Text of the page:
Background and purpose: Little is known about gender differences in the temporal trend of mortality related to acute myocardial infarction (AMI) over the last decades. To that purpose, we retrospectively analysed prospective data collected over a 20-year span within the Swiss nationwide acute myocardial infarction registry AMIS Plus.
Methods: All AMI patients enrolled from January 1997 through December 2016 were included in the analysis. Patients were categorized as ST-elevation myocardial infarction (STEMI) or non-STEMI (NSTEMI) as well as according to gender. Adjusted in-hospital mortality rate were calculated logistic regression analyses.
Results: Among 51,725 patients, 30,398 (59%) had STEMI and 21,327 (41%) NSTEMI; 73% were males (mean age 63.9±12.8 years) and 27% were females (71.7±12.5 years). Women were older than men both in STEMI group (71.3y ±12.7y vs. 62.8y ±12.8y; p<0.001) and in the NSTEMI group (72.2y ±12.2y vs. 65.6y ±12.6y; p<0.001).
From 1997 to 2016, crude in-hospital mortality decreased from 9.8% to 5.5% in STEMI men and from 18.3% to 6.9% in STEMI women (p trend <0.001 for both). In NSTEMI men it decreased from 7.1% to 2.1% and in NSTEMI women from 11.0% to 3.6% (p trend <0.001 for both). The quadratic model of logistic regression for mortality of STEMI and NSTEMI patients demonstrated a significance for non-linearity of age of p<0.001 and p=0.001, respectively.
After adjustment for gender and age, early mortality reduction was 4% per additional admission year for STEMI (OR 0.96, 95% CI 0.95–0.97; p<0.001) and 6% per additional admission year for NSTEMI patients (OR 0.94, 95% CI 0.93–0.96; p<0.001). A borderline interaction between admission year and gender was observed in STEMI patients (p=0.019), but not in NSTEMI patients (p=0.75).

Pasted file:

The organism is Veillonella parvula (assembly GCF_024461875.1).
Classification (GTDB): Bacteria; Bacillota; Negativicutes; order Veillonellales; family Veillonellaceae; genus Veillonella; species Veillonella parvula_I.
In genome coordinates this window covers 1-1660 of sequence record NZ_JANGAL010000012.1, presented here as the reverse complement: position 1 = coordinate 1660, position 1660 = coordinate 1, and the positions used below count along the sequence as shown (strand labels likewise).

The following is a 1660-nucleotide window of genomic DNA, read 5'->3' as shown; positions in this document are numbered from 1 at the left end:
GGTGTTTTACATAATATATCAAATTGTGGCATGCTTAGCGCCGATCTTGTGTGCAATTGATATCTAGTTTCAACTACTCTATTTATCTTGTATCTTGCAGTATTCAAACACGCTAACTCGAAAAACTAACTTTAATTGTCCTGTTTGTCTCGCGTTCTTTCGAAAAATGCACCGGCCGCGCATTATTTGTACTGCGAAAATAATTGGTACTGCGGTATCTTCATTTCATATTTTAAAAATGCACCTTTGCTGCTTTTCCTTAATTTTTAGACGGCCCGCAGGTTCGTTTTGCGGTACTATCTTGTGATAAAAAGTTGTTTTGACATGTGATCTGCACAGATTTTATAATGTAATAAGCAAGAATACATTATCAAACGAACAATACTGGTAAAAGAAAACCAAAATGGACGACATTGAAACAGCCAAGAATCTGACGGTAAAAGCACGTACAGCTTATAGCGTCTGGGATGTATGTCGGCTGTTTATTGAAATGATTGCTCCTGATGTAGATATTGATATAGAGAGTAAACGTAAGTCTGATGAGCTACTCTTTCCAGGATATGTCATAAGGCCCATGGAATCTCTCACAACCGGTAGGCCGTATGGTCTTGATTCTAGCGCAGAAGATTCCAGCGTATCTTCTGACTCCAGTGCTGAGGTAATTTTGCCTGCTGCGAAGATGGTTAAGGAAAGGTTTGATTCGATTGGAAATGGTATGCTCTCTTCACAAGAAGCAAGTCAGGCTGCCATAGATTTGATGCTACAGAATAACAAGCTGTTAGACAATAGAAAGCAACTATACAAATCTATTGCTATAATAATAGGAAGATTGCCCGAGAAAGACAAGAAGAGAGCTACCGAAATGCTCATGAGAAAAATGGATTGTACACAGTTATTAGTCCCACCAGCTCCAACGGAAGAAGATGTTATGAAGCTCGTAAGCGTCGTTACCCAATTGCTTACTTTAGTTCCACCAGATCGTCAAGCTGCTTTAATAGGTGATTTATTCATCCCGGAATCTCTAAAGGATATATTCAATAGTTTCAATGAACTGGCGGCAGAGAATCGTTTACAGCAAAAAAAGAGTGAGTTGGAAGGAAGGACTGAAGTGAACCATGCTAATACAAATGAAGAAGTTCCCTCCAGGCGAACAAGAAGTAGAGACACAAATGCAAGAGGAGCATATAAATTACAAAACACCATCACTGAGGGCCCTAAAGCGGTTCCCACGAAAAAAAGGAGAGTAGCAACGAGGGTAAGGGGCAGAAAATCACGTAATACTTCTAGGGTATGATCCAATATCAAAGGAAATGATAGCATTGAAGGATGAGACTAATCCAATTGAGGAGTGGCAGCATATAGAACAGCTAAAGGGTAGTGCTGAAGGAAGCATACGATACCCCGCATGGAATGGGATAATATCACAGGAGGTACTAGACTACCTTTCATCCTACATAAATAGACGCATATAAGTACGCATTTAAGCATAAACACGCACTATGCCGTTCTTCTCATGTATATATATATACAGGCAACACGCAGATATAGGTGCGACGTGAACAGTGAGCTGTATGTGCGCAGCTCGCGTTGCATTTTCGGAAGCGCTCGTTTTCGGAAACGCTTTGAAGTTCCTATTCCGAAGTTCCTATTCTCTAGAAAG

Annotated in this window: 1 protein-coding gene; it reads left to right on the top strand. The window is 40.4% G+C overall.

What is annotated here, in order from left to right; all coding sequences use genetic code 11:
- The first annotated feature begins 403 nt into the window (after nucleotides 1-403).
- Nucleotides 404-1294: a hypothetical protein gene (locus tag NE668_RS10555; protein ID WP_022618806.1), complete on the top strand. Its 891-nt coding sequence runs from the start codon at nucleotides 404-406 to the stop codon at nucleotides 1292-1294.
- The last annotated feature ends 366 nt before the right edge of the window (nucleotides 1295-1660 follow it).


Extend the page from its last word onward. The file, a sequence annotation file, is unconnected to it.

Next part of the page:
Age-adjusted mortality decreased per additional admission year in men with STEMI at a rate of 3% (OR 0.97, 95% CI 0.96 -0.98; p<0.001), in STEMI women 5% (OR 0.95, 95% CI 0.93–0.96; p<0.001), in NSTEMI men 6% (OR 0.94, 95% CI 0.93 -0.96; p<0.001) and in NSTEMI women 5% (OR 0.95, 95% CI 0.93–0.97; p<0.001).
In patients aged below 60 years a decrease in early mortality per year of STEMI was seen in women (OR 0.94, 95% CI 0.90–0.99; p=0.025) but not in men (OR 1.01, 95% CI 0.98–1.04; p=0.46) (interaction between sex and admission year p=0.019). Even greater differences were seen in NSTEMI patients. Mortality per year dramatically decreased in NSTEMI women (OR 0.87, 95% CI 0.80–0.94; p<0.001) but was not significant in men (OR 0.98, 95% CI 0.94–1.03; p=0.41) (interaction between sex and admission year; p=0.006).
Conclusions: During the last 20 years, in-hospital mortality of AMI patients in Switzerland has halved and the gender gap has been reduced. The reduction was more prominent in women, particularly in the population below 60 years of age.